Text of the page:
Many leaders, such as Du Bois, became suspicious of Garvey’s aims, as evidence emerged that the BSL had faced the disappearance of many ships and their cargo. Shortly after this event Garvey claimed that his ships had been damaged and even “accuses his associates and employees of dishonesty”. This shows that while Garvey’s aims for the UNIA and the Black Star Line may have attempted to improve African Americans economic conditions, he never achieved any real progress due to the introduction of many critics and allegations against him at this time. The beginning of the ‘Garvey must go’ campaign alongside his obvious lack of funding for the UNIA led his organisations into failure, ultimately meaning he could no longer achieve any other progress than his minimal reputation allowed him to. By the 1930s the economic situation had greatly deteriorated, due to the Great Depression. This resulted in a change of perspectives for many Socialist African American supporters, many of which previously “blamed the oppression of blacks on Capitalism rather than white people”.

After the rejection of Washington’s accommodationist tactics in the early 1900s, many strong black leaders turned to more radical plans to end the era of segregation. One of these leaders was W.E.B Du Bois, who later founded the NAACP (the National Association for the Advancement of Coloured People) and began to work alongside other more radical leaders to fight white supremacy and white violence. Du Bois believed that in order to become economically wealthy, African Americans must have political protection, something that was not readily available during this time. This period of poverty however, did bring some progress from more radical supporters, as it allowed for organisations such as the NAACP to attempt to unite both social groups and call for a “new labour movement” within America. The aim of this was to bring about unity among black and white workers, all of which were suffering greatly through the economic downfall. 

However, W.E.B. Du Bois dismissed “the politically fashionable argument that black advancement should come about through a union of black and white workers” and instead took steps towards achieving economic progress through the already developed segregated communities set up in the South. This led to many groups creating their own black unions and organisations, which helped create progress as when part of a union, many black workers found that they had higher autonomy when working as a collective group, leading to more work and opportunities to gain economic assets within their own communities that could not be challenged by other white supremacists. This means that Du Bois did manage to achieve some economic progress for many African Americans within the South during the Great Depression, as his use of already established communities and his encouragement towards the unions they created helped workers to establish paid work and gain some economic benefits within a time of great economic trouble.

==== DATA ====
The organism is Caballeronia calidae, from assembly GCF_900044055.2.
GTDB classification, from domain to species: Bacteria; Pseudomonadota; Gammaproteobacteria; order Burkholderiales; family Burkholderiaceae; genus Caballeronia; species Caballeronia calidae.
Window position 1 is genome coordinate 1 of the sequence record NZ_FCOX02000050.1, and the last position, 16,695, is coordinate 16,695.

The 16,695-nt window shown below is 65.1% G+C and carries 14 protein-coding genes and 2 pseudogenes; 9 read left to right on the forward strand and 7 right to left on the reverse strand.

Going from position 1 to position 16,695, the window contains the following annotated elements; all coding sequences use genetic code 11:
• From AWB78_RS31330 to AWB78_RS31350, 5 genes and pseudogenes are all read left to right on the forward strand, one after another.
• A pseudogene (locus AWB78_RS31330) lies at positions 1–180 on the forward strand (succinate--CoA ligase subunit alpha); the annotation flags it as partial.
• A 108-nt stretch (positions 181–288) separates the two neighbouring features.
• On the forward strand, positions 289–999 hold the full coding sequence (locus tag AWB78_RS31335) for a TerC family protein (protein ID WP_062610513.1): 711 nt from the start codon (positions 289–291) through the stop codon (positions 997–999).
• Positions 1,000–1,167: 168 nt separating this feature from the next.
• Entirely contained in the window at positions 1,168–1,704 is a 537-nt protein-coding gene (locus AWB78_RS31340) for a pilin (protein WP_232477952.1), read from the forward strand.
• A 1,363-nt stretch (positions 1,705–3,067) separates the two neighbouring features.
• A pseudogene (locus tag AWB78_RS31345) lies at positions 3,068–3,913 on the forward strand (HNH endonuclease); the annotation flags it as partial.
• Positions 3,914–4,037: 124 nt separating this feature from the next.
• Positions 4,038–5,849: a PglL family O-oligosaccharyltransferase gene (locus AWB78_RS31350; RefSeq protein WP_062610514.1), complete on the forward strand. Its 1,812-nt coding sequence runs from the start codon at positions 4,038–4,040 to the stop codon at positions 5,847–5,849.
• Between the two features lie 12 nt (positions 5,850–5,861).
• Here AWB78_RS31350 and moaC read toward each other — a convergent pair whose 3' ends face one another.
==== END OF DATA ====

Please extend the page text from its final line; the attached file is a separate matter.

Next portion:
The start of World War Two began a new campaign for equality at home and work for civil rights activists, as leaders such as Asa Phillip Randolph began to appear. Randolph’s work towards civil rights began through his assistance in the ‘Double-V’ campaign, which was originally started by a group of editors in the Pittsburgh newspaper. This campaign strived to achieve a double victory, both “abroad against dictatorship, and at home against racial inequality and segregation” using tactics that directly affected the war effort. This campaign did achieve some progress, as the threats Randolph made towards marching 50,000 troops into Washington led President Roosevelt towards the signing of Executive order 8802, which made it obligatory that “all departments […] concerned with vocational and training programs for defense production […] are administered without discrimination because of race, creed, color, or national origin”. This allowed many African Americans to gain paid work within the military and war production, through industry routes and military conscription, as the amount of African Americans receiving respect and recognition wildly increased. This is evidenced by individuals such as the Tuskegee airmen, who received a wide amount of credit for the airstrikes they completed over Europe and North Africa. This shows that African Americans did achieve some economic progress during this time, as the legislation passed during this time allowed them to gain better paying jobs. This was an obvious difference to their prior jobs which consisted of mostly farming and low paying industrial work, as the Executive order 8802 now allowed them to take up any government jobs and war-related industrial work with little to no discrimination.

These conditions made within and after World War Two may have helped Martin Luther King’s protests as the newfound respect that some African Americans were presented with allowed them to freely advocate for their rights with a wider amount of both black and white supporters. While radical protests and leaders did achieve some progress, they never achieved the positive reception that Martin Luther King Jr. and his peaceful but direct methods received after the war. Although most of King’s Protests were politically based towards ending segregation and working towards a united society, he also preached for economic justice throughout many of his speeches and events. 

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Accommodationist Approaches To Civil Rights . (2021, Dec 29). Retrieved September 28, 2022 , from